Our Law Firm Can Help You to Report Paycheck Protection Program (PPP) Fraud
Did your employer apply for a loan from the SBA's Paycheck Protection Program — even though it shouldn't have?
- Is your company misrepresenting its payroll numbers in order to get a PPP loan?
- Has your employer misused SBA-loaned funds — devoting more than 25 percent to non-payroll expenses, for instance?
- Have you been warned to stay quiet about such fraudulent practices?
If you're a PPP whistleblower, the law is on your side.
Federal laws prohibit retaliation against truth-tellers who blow the whistle on employers who defraud the Paycheck Protection Program administered by the Small Business Administration (SBA). And some statutes offer monetary rewards for turning in wrongdoers. Under the False Claims Act (FCA), for instance, the government may reward a PPP whistleblower with up to 30 percent of the recovered funds. Similar laws exist in many states.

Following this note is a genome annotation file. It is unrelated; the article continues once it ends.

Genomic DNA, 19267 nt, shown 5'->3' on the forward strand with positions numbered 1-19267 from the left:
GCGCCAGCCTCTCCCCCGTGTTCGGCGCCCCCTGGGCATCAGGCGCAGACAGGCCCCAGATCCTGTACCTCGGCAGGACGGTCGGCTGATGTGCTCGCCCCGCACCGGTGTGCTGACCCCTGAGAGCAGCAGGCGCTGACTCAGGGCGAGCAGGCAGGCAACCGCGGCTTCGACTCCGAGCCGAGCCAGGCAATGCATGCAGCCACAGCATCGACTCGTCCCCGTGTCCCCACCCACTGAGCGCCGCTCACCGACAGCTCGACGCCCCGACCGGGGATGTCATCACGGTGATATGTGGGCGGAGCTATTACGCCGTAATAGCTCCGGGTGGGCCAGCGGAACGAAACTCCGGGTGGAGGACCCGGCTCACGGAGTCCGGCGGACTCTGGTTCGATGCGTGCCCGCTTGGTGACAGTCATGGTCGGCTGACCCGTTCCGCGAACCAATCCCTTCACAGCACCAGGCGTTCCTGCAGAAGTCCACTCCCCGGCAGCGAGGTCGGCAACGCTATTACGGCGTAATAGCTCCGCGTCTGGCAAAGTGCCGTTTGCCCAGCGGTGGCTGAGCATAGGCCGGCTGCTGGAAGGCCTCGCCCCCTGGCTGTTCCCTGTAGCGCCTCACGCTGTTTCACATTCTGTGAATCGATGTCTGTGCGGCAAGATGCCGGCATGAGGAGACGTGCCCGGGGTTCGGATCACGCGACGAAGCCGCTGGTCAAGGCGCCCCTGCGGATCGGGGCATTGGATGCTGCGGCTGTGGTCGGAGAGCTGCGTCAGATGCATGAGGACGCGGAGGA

The Paycheck Protection Program was created to help small businesses keep workers employed during the COVID-19 pandemic, offering bank-mediated, SBA-funded loans that may be forgiven later. Some unscrupulous companies have applied for PPP loans even though they don’t qualify, often by making false certifications in their applications, misrepresenting ownership, miscounting employees, and hiding their true corporate structure. The SBA program is not intended for most publicly traded corporations and large national chains, yet some of these employers have sucked up capital that is desperately needed by true small businesses.
If you’ve witnessed PPP fraud and want to speak up, there are laws that may protect and even reward you.